Within a few decades, solar technology will evolve to the point where power is endless . . . unless someone wants to stop the flowwhich someone does.
And the only men who can stop these high-tech terrorists are on horseback.
In the near future, the New Las Vegas Sunfield will be one of many enormous solar farms to supply energy to the United States. At more than fifty miles long and two miles wide, the Sunfield generates an electromagnetic field so volatile that ordinary machinery and even the simplest electronic devices must be kept miles away from it. Thus, the only men who can guard the most technologically advanced power station on earth do so on horseback.
They are the Outriders.
Though the power supplied by the Sunfield is widespread, access to that power comes with total deference to the iron-fisted will of New Las Vegas’s ruthless mayor, Franklin Dreg. Crisis erupts when Dreg’s quietly competent secretary, Timothy Hale, discovers someone has been stealing energysiphoning it out of the New Las Vegas grid under cover of darkness.
As the Outriders investigate, the scale of the thievery becomes clear: these aren’t the ordinary energy leeches, people who steal a few watts here or there. These are high-tech terrorists (or revolutionaries) engaged in a mysterious and dangerous enterprise and poised to bring down the entire energy grid, along with the millions of people it supports.
The pressure mounts and fractures appear within both the political leadership of New Las Vegas and in the tight-knit community of Outriders. With a potential crisis looming, the mysterious goal of the “Drainers” finally comes into focus. Only then do the Outriders realize how dangerous the situation really is.
Skyhorse Publishing, under our Night Shade and Talos imprints, is proud to publish a broad range of titles for readers interested in science fiction (space opera, time travel, hard SF, alien invasion, near-future dystopia), fantasy (grimdark, sword and sorcery, contemporary urban fantasy, steampunk, alternative history), and horror (zombies, vampires, and the occult and supernatural), and much more. While not every title we publish becomes a New York Times bestseller, a national bestseller, or a Hugo or Nebula award-winner, we are committed to publishing quality books from a diverse group of authors.
|Publisher:||Night Shade Books|
|Product dimensions:||5.90(w) x 8.90(h) x 0.80(d)|
About the Author
Steven John is a writer living with his wife and young son in Glendale, California. Steven’s first book, Three A.M., was published by Tor in 2012; Outrider is his second novel. When not writing or spending time with his family, he climbs the occasional mountain.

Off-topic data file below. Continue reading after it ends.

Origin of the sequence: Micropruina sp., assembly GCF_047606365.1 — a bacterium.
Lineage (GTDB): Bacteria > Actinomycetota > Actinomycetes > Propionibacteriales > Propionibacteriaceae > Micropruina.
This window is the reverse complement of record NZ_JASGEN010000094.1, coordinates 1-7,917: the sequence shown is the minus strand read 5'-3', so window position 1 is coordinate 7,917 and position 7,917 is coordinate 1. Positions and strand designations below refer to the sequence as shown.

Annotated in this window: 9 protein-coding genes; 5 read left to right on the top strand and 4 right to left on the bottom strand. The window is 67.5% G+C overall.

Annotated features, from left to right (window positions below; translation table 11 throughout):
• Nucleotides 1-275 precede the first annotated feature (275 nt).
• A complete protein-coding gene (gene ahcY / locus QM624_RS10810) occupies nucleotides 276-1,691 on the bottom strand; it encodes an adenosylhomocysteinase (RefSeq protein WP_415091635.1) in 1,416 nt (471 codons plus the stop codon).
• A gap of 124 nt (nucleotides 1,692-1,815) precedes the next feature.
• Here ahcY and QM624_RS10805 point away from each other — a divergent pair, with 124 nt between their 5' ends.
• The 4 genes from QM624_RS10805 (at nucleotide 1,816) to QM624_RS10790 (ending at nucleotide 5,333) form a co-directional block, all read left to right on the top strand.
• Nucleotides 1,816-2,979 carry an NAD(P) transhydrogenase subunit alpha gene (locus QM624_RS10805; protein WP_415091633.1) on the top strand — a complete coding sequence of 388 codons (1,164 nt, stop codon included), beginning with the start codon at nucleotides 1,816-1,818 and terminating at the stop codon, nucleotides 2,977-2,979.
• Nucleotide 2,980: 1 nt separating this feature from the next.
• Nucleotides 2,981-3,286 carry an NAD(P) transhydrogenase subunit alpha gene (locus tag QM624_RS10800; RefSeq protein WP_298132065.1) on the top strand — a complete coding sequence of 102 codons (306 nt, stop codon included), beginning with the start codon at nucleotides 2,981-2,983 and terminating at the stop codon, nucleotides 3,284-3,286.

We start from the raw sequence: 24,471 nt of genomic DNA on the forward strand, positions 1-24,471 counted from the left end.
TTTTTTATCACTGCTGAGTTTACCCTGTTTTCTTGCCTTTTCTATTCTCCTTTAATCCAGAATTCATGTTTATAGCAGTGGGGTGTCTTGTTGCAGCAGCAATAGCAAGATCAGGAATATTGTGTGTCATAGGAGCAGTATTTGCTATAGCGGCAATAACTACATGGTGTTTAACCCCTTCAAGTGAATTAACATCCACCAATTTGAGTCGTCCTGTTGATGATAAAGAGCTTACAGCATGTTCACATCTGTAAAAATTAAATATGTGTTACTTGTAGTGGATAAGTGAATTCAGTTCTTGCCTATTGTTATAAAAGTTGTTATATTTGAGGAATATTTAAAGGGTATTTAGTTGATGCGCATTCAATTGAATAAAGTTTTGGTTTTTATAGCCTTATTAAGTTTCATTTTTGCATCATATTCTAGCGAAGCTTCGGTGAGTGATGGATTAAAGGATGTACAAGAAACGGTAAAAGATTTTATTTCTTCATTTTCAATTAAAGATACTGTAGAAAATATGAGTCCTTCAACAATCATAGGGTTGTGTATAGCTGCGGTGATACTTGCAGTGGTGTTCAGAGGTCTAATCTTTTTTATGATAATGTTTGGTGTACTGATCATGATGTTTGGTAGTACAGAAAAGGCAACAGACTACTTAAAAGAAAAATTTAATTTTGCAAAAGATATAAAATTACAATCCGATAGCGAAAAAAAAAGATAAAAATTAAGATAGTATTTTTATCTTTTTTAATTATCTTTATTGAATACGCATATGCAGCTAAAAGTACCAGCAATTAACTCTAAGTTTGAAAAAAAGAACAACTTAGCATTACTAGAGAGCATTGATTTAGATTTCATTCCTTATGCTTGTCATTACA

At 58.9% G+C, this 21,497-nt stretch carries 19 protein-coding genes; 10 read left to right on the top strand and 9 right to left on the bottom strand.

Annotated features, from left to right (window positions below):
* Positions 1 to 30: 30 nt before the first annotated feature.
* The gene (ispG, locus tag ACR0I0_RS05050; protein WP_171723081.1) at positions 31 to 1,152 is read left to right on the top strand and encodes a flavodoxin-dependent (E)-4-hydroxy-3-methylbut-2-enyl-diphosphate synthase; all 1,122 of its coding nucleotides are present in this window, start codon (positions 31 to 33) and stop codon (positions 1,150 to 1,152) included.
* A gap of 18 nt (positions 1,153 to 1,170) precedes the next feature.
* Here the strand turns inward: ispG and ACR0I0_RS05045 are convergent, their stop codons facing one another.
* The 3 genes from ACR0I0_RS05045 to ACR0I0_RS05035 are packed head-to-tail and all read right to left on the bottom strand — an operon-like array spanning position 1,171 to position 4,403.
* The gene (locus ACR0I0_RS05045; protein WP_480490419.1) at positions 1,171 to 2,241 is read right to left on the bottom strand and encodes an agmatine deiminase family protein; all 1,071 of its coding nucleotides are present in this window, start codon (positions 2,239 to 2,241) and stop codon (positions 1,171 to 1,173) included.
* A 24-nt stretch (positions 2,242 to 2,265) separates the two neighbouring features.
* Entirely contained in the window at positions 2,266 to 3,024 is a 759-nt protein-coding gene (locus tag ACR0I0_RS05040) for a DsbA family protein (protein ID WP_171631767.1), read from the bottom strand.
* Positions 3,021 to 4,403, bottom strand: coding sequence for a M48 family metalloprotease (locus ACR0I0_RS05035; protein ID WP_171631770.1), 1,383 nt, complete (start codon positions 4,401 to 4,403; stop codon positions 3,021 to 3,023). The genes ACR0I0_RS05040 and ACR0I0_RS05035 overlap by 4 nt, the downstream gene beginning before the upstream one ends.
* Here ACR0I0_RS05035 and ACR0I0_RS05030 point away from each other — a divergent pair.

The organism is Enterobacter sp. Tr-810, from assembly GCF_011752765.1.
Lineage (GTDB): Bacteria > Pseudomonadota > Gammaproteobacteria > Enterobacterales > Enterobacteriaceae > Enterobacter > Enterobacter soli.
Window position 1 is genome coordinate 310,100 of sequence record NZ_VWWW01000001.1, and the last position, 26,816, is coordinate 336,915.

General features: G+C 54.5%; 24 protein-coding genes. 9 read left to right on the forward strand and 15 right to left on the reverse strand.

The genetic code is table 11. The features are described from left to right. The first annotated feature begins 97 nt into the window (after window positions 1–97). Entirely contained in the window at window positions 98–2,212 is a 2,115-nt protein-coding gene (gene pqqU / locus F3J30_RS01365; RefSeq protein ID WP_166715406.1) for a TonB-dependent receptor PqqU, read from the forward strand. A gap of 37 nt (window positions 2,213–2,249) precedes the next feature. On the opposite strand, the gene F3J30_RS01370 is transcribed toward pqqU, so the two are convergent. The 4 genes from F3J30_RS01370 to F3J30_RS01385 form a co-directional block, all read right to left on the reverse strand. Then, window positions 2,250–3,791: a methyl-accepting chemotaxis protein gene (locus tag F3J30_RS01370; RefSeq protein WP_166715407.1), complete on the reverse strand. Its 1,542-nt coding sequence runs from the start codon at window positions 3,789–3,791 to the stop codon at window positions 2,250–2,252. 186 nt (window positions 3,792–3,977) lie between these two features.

Read an Excerpt
"We got a leech."
"Hm," Scofield muttered, shifting in his saddle. "I don't see him."
"You will," Kretch whispered back, nodding slowly. His voice was dry, grating. "He's down the line."
The sun was nearly overhead, flattening the few features that marked the beige expanse of loam. Scofield pulled the brim of his hat lower on his forehead and cupped his hands around his eyes to block the glare. He began a steady scan along the row of towering QV pillars, letting his eyes lose focus. There it was, that thin trail, almost invisible but unmistakable to the trained eye: a buried tap line. Scofield let his eyes drift along the line and sure enough not five seconds later he spotted a telltale depression in the sandy soil.
"Oh yeah. I got him."
"Looks like it's just one all by his lonesome," Kretch said, leaning off to one side of his slate gray colt to spit.
"Follow the line or grab 'im?"
"Let's just get him now."
"Suits me fine," said Scofield, drawing his long-barreled revolver. "Cover me, then. I could use a stretch anyway."
Kretch drew a rifle from his saddle bag and checked the chamber as Scofield slid off his brown mare. His boots crunched loudly on the dry earth, and he paused to look for any movement from the leech. When none came he took a few slow, cautious steps towards the concave patch of sand, then broke into a run and closed the thirty yards in seconds.
Scofield leapt through the air and landed with both boots right in the center of the shallow depression. The tarp, held up by and loosely covered with sand, collapsed beneath his weight and from the newly revealed hole came a cry of pain and surprise. Scofield scrambled out of the ditch and threw the canvas sheet aside, training his pistol on the leech.
He was an old fellow. Bald with a wispy, five-day beard. His flesh was red and craggy and his eyes yellow. They were filled with fear.
"I ... I — please don't shoot!" he stammered.
"Get up," Scofield said, his voice low. The man rose to his feet and then climbed out of the hole, his joints popping and cracking. He wore a dirty gray button-down and old jeans and his boots were scuffed and shabby. His stooped shoulders rose and fell quickly as he sucked in shallow breaths, eyes averted.
Wilton Kretch came up from behind, still mounted and leading Scofield's horse. He dropped both sets of reins and rested his repeater across his lap, the barrel aiming toward the leech.
"All alone out here, old timer?"
"Yes." The man replied barely above a whisper.
"Well, that oughtta make things easier," Kretch sneered. The leech's eyes snapped up, wide with fear, and Scofield shot Kretch a quick look. Not quite one of disapproval — just a look.